Millennials, the newest generation of influential consumers (also known as Generation Y or Gen Y), spend more than $600 billion dollars annually with spending power expected to reach $1.4 trillion by 2020, (or 30% of US sales) according to Accenture 2013 research.
While these statistics sounds like ‘gold bullion’ for many brands, in our experience often smaller companies and organisations struggle to develop their brand strategy in a way that relates relevantly to this fast changing group of buyers.
Millennial consumers are a very fluid constantly moving target with multiple devices overflowing with content clamouring for their attention 24/7. However once you really understand this discerning consumer properly and tailor your brand to really meet their needs, you can, like many others tap into this incredibly lucrative market.
The average consumer spends 88% more time on content with video and video is shared 1200% more times than links and text combined. A landing page with video gets 800% more conversion than the same page without video.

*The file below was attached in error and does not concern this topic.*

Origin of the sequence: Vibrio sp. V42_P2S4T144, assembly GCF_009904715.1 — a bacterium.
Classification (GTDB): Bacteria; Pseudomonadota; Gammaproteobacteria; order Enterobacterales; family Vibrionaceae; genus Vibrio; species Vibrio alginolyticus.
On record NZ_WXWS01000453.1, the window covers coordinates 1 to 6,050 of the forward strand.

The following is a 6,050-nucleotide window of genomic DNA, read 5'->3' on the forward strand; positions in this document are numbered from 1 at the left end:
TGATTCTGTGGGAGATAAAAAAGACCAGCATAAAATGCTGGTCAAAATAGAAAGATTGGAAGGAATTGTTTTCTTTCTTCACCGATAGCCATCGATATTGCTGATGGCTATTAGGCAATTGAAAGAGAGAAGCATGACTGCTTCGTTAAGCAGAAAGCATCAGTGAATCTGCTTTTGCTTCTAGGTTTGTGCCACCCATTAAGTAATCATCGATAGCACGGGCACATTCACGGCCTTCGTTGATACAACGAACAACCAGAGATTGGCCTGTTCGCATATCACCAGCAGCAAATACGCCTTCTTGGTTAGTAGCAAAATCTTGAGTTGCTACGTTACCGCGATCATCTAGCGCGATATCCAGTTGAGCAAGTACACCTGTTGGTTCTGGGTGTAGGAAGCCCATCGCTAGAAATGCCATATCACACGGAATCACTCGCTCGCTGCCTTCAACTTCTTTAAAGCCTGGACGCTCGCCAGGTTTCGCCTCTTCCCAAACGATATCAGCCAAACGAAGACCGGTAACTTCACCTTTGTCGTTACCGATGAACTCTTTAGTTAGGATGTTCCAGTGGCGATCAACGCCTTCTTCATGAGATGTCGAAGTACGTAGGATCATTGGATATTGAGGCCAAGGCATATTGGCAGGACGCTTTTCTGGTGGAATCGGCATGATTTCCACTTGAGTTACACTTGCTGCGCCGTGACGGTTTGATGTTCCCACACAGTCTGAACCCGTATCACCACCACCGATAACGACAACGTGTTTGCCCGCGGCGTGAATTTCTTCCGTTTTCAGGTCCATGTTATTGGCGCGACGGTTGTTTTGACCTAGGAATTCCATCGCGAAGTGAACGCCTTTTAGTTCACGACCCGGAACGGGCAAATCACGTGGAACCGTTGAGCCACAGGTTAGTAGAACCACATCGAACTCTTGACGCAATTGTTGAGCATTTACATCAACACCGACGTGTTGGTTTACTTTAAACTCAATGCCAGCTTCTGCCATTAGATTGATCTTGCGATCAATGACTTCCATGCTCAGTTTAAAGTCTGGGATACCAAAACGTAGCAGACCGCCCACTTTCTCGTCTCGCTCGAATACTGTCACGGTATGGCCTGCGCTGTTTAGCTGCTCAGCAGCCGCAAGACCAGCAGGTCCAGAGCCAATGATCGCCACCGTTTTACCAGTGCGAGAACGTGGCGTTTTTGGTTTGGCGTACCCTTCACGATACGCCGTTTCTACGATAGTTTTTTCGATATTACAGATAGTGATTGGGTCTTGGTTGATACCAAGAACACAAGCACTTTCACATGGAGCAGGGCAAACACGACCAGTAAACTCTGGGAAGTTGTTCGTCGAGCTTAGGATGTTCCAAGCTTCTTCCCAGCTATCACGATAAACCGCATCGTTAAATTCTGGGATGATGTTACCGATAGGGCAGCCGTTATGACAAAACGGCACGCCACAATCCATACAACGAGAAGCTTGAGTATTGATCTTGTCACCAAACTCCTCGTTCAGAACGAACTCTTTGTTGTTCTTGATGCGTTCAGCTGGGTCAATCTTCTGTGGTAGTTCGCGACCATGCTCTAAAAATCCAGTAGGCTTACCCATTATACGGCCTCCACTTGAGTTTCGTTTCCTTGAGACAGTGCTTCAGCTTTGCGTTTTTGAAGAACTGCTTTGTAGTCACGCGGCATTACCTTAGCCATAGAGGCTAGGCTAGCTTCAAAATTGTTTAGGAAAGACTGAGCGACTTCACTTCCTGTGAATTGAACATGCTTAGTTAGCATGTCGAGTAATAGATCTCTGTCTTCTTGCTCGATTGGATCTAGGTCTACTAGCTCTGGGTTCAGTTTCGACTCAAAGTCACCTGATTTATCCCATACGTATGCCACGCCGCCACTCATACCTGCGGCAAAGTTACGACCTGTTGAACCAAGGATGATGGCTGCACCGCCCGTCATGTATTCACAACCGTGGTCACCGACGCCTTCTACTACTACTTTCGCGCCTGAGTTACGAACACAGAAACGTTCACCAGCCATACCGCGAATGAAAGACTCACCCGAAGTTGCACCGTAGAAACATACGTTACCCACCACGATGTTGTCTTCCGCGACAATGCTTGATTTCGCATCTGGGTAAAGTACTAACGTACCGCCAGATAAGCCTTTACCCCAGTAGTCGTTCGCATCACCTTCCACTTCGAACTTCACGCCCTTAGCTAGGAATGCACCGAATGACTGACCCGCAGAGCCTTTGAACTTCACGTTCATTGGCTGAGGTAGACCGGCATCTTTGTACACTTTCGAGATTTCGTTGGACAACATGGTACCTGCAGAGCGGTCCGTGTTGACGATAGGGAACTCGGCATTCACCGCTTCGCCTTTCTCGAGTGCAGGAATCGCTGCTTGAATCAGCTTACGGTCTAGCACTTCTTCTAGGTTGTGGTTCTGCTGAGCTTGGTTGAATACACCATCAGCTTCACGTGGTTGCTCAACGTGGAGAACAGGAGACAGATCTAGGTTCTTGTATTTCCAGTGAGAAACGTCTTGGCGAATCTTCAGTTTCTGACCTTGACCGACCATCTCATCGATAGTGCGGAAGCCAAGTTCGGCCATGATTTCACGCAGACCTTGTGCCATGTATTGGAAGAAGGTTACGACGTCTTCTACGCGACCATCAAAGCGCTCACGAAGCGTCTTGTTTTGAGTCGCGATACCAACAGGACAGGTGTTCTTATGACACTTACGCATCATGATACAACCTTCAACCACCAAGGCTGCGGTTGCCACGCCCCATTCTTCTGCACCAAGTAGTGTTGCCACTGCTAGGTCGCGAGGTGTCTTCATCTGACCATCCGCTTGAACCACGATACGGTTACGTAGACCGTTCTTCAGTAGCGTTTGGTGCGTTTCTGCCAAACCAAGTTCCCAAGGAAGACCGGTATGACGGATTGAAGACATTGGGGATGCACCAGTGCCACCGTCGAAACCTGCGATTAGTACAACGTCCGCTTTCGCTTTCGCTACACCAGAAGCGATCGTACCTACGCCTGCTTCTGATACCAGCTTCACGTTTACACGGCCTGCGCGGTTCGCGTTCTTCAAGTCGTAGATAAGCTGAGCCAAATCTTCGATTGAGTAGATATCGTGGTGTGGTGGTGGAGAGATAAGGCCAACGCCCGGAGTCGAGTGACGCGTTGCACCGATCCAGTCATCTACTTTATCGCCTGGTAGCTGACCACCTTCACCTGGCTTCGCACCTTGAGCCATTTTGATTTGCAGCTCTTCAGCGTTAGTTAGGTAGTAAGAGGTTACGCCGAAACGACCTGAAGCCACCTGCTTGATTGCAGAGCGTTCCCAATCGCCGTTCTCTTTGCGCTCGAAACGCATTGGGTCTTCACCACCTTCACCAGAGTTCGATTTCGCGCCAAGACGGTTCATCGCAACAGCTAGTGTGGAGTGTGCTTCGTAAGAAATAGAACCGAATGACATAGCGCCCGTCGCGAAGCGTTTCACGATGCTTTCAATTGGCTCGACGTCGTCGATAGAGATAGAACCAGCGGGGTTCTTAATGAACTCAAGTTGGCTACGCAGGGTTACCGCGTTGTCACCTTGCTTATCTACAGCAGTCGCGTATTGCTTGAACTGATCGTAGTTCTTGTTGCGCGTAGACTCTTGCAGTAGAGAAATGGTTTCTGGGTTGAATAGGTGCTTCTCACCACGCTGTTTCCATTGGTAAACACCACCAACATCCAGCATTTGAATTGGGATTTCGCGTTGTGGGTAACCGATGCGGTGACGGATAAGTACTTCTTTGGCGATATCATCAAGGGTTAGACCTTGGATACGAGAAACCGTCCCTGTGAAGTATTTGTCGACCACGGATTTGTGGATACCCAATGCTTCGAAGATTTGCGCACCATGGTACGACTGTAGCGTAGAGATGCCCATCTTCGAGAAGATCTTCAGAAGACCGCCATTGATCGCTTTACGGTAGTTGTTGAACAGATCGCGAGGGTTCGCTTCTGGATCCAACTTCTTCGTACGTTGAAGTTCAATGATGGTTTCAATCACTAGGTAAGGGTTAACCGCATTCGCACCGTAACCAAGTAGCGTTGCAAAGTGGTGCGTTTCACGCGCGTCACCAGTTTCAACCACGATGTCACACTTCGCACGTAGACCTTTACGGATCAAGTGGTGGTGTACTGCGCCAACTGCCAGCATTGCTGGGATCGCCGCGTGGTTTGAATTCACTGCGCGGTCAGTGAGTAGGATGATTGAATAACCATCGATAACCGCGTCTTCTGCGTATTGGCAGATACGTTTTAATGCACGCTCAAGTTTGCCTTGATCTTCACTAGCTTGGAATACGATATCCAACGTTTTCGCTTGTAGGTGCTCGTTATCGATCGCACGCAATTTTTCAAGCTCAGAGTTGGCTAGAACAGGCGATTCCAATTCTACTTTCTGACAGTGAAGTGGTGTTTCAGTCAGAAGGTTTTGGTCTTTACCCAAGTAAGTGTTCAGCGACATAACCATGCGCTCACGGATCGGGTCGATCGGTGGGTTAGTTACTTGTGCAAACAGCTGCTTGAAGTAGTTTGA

If you ever thought using video to promote your brand was too difficult or beyond your reach these statistics might make you think again.
Find out exactly how you can use video to grow your brand here.
You can even find out how one small start up brand used video to achieve worldwide distribution and now has more online viewers than its competing massive global brands combined!
Image via Google / YouTube
Did your favourite post feature in one these top 10 branding articles of 2015? If there was an alternative that was your first preference, drop us a line and let us know.
Meantime I’d love to keep you up to date with what’s happening in the world of branding and make this blog really useful to you. If there’s anything branding related you would like to read about in this blog or if you have any questions or comments, suggestions for a blog post, feedback or even just to say Hi, just send me a short note, I’m here to help!
or give me a call at Tel: +353 1 8322724
Wishing you increasing success in the year ahead!